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Step Out and Speak Up: Advice from a Self-Advocate By Emily McKinley, Health Information Specialist

Family Voices was founded on the principle of advocacy: parents as advocates, kids as advocates, professionals as advocates. Without the brave actions and courageous words of advocates around the globe, people from every walk of life experience greater trials and less progress. Individuals with special needs are no exception to that rule. It takes fervor and faith to step out and speak up. It takes drive and the will to hear “Yes!” And, it takes leaders, such as Melody Cooper, President of Self-Advocates of Indiana (SAI) to rally the troops and motivate others to do the same.
“Self advocacy is important because it gives people with disabilities an opportunity to stand up for their rights and know what they want for their life as a person with a disability. It gives you the strength to know that you can make it.” states SAI’s 2011 annual report. These principles resonated loudly during my talk with Ms. Cooper.
Representative Andre CarsonMelody Cooper first realized the need to be her own advocate when she was a young high school student. Her homeroom teacher and the school basketball coach posted a bulletin announcing the formation of a team. Melody quickly signed up. Early the next morning, the coach pulled Melody aside to tell her that she could not play; after all, what if the ball hit her head?—Surely, she would be seriously injured. When Melody persisted to express her desire to play, roadblocks continued to be set in her path, even by her grandmother who raised her.  “I was sheltered from a lot of stuff…I wanted to be as normal as any other child. Everyone told me ‘No!’” she said. 
Despite the echoes of voices telling her no and the limitations of her cerebral palsy, Melody refused to be held back. When she independently moved from Georgia to Indianapolis, a few years later, Melody was determined she would play basketball. And so, she did. She connected with Special Olympics and enjoyed playing on a team that won their way to second place. At about this same time, Melody realized she wanted—no, needed—more satisfaction in her life, and so she began sharing her story with others. She set out to motivate others and be the “yes!” in their lives, even if she stood alone. And she did.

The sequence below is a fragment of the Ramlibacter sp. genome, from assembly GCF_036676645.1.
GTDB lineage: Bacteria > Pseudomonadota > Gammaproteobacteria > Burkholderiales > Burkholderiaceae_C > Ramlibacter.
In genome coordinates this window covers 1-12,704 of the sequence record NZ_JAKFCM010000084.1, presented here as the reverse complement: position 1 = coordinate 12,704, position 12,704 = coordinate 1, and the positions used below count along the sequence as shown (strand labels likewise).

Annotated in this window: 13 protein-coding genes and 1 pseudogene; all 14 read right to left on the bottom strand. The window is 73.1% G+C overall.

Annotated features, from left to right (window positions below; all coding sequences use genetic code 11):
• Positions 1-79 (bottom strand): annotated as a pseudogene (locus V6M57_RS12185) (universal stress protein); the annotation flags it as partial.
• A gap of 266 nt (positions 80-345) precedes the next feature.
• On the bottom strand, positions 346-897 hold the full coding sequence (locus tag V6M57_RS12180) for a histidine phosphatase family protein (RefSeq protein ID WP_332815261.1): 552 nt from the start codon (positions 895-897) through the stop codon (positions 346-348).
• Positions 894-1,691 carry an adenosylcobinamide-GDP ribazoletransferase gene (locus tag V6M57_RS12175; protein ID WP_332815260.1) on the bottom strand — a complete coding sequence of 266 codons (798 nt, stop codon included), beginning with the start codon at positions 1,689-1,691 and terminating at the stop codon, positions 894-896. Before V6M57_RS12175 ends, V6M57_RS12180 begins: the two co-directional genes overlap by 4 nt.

With her husband’s encouragement, Melody ran for and was elected president of Self-Advocates of Indiana, a nonprofit organization that works to provide resources and empowerment for individuals with developmental disabilities. During her tenure as president for the organization, Melody has enjoyed meeting others throughout the state, listening to their dreams, and hearing their 5- or 10-year plans. Not only does she find fulfillment in doing so, but she also feels that giving others an audience to express themselves is the first step to motivating them.
In fact, Melody encourages parents of children with special health care needs to “Listen to that child. Don’t stand in that child’s way. Offer support, and help foster those dreams…Do more than listen. Don’t stop them” from pursuing their dreams. In doing so, parents may foster their child’s confidence such that they are able to stand up for their rights and express their desire for their life and additional rights, states Melody.
Through her role with SAI, Melody has “enjoyed just being me—all that came because I stepped out on faith.” She encourages others to do the same. “Stand up for what you want. Nobody’s going to give you anything, but if you want something, then get it.” she advises.
Ms. Cooper also recommends being involved with others who will support you, whether that means surrounding yourself with encouraging family and friends or joining a support or advocacy group, such as Self-Advocates of Indiana ( or KASA, Family Voice’s affiliate Kids As Self Advocates (
In the meantime, Melody suggests, “Know what you want, and it’ll get done.” Meanwhile, she’ll continue her tenure as president of SIA and hopes to further the growth of the organization while helping people gain an understanding of the lives of individuals with special needs. Keep your ears open and eyes peeled, if you hear a resounding “Yes!” it might just be Melody in the room.
For more information on SAI, please visit or contact Melody Cooper at
For more information on KASA, please visit
For more information on how to become an effective advocate at the local, state, or national level, please contact Family Voices Indiana at, 317-944-8982, or visit our website, Family Voices has funds available to help you hone your advocacy skills and efforts.

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